You may want to stand up for this: Research shows that sedentary behavior causes or intensifies a wide range of health problems. Contrary to popular belief, physical inactivity and sedentary behavior are two distinct behaviors. A mounting body of evidence suggests total sedentary time is negatively associated with health risks like heart disease, diabetes, musculoskeletal pain, and abdominal obesity independent of “protective contributions of moderate-to-vigorous physical activity.” To put it bluntly, no matter how much you exercise, if you spend the majority of your day sitting, you may be prone to serious health risks.
Several studies have validated that office workers spend the majority of their workday sitting down, with estimates of daily sedentary time (including sleep) reaching 11 to 16 hours a day. Because sedentary behavior is so prevalent during work hours, health professionals have pinpointed the workplace as a prime location to reduce sitting. Organizational leaders have taken note, with many companies providing active workstations to encourage more standing and movement in the workplace.
In response to active workstations’ growing popularity, researchers have designed experiments to verify whether or not these interventions are successful in decreasing sedentary behavior in the workplace. These experiments also frequently evaluate health measures like caloric expenditure, blood pressure, and heart rate, among others. Unsurprisingly, the adoption of active workstations has been linked to decreased time spent sitting at work, and has also demonstrated effects on employees’ health and well-being.
However, evidence on how active workstations impact employees beyond sedentary behavior is still emerging. Many employers, while intrigued by the established health benefits of active workstations, wonder if these non-traditional interventions might prohibit workers from completing normal work tasks.
To help answer this question, I reviewed an emerging body of research that asks how active workstations affect an individual’s ability to effectively perform his/her everyday job responsibilities. Specifically, I explored the relationship between active workstations and employee effectiveness through three areas: cognitive function, productivity/performance, and psychological outcomes. Here’s what I learned.
Brains AND Brawn at Work
Active workstations increase physical activity in the workplace without compromising cognitive capabilities. Most studies observed a neural impact on cognition, meaning that active workstation use does not inhibit a person’s ability to think. Notably, significant cognitive improvements were also found. For example, a 2016 study reported that frequent periods of height-adjustable desk use throughout the day resulted in significant improvements in memory and attention.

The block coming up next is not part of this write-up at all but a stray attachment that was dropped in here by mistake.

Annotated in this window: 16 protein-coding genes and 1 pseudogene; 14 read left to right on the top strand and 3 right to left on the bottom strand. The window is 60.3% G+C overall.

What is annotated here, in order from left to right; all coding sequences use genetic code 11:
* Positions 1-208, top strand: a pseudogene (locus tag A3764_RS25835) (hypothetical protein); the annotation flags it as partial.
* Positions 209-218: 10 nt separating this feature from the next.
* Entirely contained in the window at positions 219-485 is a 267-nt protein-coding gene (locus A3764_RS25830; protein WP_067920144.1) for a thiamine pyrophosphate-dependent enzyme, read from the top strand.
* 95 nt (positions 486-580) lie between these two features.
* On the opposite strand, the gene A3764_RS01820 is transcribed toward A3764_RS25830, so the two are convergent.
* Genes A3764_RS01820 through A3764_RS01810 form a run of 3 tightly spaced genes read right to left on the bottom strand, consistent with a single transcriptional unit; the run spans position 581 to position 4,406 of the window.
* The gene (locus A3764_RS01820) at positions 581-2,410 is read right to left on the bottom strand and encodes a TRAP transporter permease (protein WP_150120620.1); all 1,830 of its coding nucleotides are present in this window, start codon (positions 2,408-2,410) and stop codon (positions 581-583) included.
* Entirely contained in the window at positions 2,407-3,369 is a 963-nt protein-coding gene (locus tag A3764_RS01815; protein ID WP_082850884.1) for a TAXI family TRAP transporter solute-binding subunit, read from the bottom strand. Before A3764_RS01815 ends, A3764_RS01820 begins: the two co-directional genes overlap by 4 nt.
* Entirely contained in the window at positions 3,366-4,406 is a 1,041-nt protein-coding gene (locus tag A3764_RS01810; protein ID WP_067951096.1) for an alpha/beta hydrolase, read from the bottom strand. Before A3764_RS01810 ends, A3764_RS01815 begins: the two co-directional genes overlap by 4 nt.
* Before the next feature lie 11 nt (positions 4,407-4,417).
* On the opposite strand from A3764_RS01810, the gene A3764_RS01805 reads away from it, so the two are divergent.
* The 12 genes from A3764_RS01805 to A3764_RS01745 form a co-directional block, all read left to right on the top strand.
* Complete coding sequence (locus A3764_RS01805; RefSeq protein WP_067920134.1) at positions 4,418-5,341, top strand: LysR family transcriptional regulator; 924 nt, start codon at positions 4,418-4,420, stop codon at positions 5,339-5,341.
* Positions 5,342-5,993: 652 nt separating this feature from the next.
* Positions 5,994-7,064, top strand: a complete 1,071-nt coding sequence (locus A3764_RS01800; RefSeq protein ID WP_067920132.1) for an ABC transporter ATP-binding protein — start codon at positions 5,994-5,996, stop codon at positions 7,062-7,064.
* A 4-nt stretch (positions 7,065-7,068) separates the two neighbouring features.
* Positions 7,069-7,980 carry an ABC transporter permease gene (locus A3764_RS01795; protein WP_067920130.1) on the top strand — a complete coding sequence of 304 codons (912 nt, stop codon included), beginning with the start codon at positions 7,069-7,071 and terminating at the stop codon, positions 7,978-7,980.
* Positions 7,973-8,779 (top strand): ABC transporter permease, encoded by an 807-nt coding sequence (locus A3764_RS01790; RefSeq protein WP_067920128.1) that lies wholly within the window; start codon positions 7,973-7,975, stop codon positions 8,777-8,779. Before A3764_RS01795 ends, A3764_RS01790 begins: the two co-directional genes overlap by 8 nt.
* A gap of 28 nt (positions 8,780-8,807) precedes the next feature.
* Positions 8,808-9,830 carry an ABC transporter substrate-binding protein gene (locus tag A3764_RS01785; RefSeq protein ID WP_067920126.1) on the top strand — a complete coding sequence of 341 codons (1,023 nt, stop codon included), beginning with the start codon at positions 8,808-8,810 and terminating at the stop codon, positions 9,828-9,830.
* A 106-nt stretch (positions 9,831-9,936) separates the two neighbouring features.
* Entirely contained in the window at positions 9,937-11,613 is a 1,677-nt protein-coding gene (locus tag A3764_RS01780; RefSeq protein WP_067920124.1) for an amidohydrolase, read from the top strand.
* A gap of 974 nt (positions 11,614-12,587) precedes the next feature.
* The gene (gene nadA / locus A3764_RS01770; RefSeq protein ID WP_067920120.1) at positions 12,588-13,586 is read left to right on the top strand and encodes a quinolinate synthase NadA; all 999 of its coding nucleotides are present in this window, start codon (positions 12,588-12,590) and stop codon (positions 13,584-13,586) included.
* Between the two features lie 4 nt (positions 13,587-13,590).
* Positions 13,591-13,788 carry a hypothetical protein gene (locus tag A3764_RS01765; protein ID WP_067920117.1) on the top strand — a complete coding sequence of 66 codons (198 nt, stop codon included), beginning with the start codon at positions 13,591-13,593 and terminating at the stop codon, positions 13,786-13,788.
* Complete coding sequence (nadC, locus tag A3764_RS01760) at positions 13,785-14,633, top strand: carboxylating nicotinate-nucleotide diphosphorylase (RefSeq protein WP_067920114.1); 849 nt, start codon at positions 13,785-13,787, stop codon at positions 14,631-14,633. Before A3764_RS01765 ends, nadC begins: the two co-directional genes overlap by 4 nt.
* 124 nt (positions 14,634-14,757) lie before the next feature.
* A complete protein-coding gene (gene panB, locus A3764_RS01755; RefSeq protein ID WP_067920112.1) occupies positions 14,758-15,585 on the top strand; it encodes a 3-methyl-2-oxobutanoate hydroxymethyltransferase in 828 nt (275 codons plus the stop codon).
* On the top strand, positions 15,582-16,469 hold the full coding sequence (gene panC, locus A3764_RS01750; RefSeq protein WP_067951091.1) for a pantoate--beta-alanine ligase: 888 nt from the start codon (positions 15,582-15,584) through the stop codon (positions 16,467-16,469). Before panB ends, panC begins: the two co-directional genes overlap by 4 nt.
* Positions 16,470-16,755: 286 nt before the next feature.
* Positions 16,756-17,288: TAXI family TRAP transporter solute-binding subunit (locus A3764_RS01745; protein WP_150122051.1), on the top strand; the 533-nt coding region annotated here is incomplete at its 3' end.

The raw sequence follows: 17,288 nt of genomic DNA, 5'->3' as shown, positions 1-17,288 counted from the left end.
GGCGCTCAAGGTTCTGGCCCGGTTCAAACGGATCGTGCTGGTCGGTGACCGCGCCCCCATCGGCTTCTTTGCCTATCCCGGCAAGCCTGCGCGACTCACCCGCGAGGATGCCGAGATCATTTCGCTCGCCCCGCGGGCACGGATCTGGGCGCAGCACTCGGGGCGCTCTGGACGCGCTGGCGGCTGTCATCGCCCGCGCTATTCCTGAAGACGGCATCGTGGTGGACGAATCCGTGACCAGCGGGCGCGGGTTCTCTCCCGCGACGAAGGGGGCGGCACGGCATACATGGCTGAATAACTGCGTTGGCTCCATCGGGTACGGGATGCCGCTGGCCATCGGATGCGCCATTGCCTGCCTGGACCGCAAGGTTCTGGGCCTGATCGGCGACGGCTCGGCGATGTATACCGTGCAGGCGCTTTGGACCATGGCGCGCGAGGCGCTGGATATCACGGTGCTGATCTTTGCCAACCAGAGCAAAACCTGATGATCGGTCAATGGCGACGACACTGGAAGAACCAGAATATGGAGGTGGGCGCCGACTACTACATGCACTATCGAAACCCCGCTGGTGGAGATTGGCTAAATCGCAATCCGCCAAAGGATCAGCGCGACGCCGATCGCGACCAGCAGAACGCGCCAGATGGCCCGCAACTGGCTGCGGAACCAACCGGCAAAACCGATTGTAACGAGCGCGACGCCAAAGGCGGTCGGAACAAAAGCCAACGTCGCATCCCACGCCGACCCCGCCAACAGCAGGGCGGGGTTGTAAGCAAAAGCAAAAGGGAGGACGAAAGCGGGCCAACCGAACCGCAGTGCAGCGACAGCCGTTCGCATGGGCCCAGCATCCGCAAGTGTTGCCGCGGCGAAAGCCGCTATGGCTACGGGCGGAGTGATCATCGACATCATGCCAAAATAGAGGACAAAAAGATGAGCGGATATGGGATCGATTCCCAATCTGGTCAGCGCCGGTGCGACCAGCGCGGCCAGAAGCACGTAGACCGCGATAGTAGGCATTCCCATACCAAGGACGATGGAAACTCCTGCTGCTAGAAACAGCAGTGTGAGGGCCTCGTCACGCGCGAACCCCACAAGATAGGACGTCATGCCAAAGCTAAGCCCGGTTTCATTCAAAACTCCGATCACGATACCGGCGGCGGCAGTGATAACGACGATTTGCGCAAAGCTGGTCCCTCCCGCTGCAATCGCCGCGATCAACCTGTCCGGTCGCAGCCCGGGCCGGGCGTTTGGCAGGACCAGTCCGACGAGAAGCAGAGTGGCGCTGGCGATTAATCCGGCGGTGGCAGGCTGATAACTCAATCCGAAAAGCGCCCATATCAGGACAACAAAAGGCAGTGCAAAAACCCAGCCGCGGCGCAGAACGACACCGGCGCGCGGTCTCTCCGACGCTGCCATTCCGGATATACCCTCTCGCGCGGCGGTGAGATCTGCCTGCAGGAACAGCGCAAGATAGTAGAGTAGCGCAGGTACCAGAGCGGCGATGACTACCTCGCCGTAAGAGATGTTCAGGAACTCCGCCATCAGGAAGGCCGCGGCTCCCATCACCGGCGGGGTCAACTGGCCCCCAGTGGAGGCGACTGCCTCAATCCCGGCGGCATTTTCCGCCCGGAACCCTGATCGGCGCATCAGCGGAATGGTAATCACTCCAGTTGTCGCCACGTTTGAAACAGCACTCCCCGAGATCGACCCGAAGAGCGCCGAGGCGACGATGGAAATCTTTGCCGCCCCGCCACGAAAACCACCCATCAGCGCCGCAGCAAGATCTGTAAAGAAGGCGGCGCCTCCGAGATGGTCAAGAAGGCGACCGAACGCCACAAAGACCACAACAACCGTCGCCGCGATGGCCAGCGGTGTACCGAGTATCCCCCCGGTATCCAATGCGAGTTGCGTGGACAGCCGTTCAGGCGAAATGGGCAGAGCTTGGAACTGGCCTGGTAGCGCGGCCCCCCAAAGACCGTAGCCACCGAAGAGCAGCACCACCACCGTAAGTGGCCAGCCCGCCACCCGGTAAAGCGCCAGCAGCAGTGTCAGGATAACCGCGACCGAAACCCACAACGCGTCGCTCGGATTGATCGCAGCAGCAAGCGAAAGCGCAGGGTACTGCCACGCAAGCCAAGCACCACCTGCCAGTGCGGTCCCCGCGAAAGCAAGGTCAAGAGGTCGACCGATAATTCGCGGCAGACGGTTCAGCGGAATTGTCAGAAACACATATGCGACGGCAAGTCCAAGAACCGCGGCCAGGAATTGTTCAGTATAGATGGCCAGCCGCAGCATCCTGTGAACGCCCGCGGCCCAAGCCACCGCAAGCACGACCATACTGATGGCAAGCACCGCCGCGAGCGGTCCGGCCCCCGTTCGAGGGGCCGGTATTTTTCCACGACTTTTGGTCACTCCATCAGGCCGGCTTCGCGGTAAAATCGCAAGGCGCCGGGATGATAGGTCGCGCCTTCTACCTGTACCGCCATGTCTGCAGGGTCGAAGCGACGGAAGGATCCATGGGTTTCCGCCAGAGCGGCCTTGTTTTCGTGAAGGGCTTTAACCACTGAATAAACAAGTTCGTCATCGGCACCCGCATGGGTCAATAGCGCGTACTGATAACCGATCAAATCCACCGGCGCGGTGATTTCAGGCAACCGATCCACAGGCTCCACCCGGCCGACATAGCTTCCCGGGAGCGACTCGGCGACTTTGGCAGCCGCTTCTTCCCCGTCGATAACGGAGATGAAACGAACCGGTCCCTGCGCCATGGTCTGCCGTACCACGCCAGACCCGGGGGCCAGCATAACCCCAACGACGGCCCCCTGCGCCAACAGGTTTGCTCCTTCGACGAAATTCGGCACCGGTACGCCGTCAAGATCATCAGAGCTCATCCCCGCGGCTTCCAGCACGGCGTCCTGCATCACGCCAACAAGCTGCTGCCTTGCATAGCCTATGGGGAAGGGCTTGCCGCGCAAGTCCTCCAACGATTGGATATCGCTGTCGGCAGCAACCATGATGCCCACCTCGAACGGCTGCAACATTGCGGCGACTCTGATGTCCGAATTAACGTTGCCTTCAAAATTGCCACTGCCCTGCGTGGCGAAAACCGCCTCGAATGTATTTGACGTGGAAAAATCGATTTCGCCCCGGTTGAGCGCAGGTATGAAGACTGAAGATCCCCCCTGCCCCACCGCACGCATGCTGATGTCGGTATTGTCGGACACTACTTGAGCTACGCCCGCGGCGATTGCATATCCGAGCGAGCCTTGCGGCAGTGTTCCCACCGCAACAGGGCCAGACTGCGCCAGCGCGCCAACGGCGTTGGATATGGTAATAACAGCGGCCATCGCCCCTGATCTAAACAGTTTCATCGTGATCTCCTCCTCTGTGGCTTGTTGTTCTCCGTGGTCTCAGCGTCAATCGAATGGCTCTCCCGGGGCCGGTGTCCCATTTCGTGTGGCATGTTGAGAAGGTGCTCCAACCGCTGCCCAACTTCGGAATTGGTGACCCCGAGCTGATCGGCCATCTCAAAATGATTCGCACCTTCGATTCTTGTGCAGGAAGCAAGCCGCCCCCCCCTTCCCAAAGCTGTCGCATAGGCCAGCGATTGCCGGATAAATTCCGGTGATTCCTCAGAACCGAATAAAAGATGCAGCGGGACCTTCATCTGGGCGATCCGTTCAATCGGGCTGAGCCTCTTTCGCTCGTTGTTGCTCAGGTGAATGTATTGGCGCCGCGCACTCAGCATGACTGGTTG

When Using Active Workstations, Choose Your Activities Wisely
Overall, evidence suggests that active workstations have a neutral or positive impact on employee productivity and performance. In fact, one study found that 65 percent of participants reported increased productivity after both six and 12 months of using height-adjustable desks. However, several studies found that certain tasks are more appropriate than others, especially while walking on a treadmill desk.
For example, a 2009 lab study on treadmill desk usage found significant differences in performance between reading comprehension tasks and computer and math skills tasks. Researchers found that for participants in the treadmill condition, “scores on tests of typing and mouse proficiency, and math solving ability” were lower by approximately 6 to 11 percent, respectively, compared to the sitting condition. There were no significant differences between the two conditions for reading comprehension or administrative tasks. So, taking a long phone call or reading a report might be a better choice than crunching numbers or writing an email while on a treadmill desk.
Active Workstations May Be a New Afternoon Pick-Me-Up
Both height-adjustable and treadmill desks have been associated with positive improvements in psychological outcomes, or how a person feels at work. Unstructured interviews with participants in one study suggested indications of psychological wellness: “[The sit-stand desk] has made my post-lunch energy slump disappear.”
Another study found similarly positive results for treadmill desks, suggesting that participants in the treadmill desk condition experienced “higher satisfaction and less boredom and stress” than those in the seated condition. Additional studies on the relationship between treadmill desks and psychological outcomes are needed to determine how active workstations impact how employees feel at .
Anecdotally speaking, our Chicago office is fully equipped with height-adjustable desks, and I like to use mine during the occasional afternoon slump. I also recently learned that your voice sounds more confident while you’re standing (versus sitting) so I like to use my height-adjustable desk during conference calls.
Research suggests that active workstations reduce sedentary behavior in the workplace without inhibiting employee effectiveness. If task appropriateness is taken into account, current evidence suggests that active workstations have a neutral or positive impact on employee cognitive function, productivity/performance, and psychological outcomes.
Want to learn more? Visit the Perkins+Will Research Journal to read “Activating the Workplace: The Impact of Active Workstations on Employee Effectiveness.”